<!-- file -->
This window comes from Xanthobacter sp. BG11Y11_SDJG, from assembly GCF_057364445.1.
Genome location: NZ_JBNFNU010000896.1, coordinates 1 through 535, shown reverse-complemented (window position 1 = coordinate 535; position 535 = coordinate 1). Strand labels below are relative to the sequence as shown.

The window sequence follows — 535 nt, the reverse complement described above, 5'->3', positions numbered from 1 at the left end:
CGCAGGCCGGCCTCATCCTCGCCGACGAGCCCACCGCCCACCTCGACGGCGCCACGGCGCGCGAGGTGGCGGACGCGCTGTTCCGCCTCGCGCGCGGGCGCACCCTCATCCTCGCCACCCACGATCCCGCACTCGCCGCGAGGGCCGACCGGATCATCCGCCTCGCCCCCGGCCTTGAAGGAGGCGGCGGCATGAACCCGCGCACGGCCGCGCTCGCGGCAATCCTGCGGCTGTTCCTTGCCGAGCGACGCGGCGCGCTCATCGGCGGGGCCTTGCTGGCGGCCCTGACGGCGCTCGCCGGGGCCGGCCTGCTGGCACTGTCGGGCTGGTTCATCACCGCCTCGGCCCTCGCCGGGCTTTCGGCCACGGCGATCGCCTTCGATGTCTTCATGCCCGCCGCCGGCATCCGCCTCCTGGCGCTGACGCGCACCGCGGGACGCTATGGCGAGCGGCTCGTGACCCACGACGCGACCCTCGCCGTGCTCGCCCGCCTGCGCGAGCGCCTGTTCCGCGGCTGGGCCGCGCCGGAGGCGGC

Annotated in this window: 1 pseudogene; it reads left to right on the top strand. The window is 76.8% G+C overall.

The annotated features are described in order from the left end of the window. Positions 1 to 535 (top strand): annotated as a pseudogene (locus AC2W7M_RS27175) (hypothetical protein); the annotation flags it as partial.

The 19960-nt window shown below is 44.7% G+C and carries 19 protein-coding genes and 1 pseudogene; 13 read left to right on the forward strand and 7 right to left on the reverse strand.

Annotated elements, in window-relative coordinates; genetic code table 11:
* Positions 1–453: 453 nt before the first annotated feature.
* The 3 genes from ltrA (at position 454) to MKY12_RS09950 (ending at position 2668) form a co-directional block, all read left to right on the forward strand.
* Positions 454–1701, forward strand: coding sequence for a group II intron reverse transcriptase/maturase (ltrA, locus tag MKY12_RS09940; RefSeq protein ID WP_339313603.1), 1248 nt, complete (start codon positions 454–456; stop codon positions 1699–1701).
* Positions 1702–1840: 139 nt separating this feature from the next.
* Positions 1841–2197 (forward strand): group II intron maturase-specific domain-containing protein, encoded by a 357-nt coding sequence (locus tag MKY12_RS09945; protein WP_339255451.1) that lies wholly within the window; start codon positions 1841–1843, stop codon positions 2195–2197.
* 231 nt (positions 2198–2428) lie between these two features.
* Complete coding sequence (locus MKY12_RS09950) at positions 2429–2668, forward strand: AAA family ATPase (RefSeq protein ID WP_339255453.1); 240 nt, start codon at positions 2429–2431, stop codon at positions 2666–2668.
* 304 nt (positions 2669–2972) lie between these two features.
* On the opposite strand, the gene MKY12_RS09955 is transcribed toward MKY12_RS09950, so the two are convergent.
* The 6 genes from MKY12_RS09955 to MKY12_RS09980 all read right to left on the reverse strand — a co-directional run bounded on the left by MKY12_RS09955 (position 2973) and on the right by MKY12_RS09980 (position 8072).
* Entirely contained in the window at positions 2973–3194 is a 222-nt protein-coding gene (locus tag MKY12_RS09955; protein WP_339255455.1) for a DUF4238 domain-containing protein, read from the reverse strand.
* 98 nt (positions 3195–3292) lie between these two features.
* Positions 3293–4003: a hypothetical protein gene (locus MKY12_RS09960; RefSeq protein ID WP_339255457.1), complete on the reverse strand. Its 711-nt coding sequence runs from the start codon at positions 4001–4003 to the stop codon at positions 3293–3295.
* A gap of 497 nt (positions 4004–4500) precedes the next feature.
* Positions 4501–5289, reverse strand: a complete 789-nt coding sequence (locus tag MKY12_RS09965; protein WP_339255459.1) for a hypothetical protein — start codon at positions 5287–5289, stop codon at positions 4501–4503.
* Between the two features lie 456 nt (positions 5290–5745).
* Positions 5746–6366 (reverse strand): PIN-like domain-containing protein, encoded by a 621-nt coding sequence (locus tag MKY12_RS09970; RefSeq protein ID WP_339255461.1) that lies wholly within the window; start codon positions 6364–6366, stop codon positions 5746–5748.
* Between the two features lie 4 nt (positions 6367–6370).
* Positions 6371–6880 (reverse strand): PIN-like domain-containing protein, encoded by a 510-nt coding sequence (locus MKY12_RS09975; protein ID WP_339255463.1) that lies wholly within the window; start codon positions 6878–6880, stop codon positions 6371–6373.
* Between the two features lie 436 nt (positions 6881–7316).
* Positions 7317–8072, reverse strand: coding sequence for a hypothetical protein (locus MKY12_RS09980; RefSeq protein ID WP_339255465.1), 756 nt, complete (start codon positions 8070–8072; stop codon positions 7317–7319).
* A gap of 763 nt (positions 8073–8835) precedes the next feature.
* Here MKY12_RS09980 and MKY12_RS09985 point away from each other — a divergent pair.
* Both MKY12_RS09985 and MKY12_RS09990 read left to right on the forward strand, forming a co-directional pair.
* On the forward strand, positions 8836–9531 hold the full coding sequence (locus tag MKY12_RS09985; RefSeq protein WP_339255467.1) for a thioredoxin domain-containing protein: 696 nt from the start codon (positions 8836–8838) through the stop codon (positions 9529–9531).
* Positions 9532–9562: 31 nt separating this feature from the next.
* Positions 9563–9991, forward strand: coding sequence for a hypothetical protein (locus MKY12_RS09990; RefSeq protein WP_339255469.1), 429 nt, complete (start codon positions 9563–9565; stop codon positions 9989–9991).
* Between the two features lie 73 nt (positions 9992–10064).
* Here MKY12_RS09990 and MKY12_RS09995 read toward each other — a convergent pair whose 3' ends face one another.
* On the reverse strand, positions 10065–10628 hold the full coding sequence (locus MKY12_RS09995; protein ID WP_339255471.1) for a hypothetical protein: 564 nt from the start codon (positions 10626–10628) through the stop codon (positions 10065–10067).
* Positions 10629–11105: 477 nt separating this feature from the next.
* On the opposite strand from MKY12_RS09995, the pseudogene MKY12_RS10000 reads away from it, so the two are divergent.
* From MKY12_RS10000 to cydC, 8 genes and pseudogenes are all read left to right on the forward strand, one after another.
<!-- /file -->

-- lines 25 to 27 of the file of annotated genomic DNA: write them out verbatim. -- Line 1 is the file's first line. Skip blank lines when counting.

* Positions 5746–6366 (reverse strand): PIN-like domain-containing protein, encoded by a 621-nt coding sequence (locus tag MKY12_RS09970; RefSeq protein ID WP_339255461.1) that lies wholly within the window; start codon positions 6364–6366, stop codon positions 5746–5748.
* Between the two features lie 4 nt (positions 6367–6370).
* Positions 6371–6880 (reverse strand): PIN-like domain-containing protein, encoded by a 510-nt coding sequence (locus MKY12_RS09975; protein ID WP_339255463.1) that lies wholly within the window; start codon positions 6878–6880, stop codon positions 6371–6373.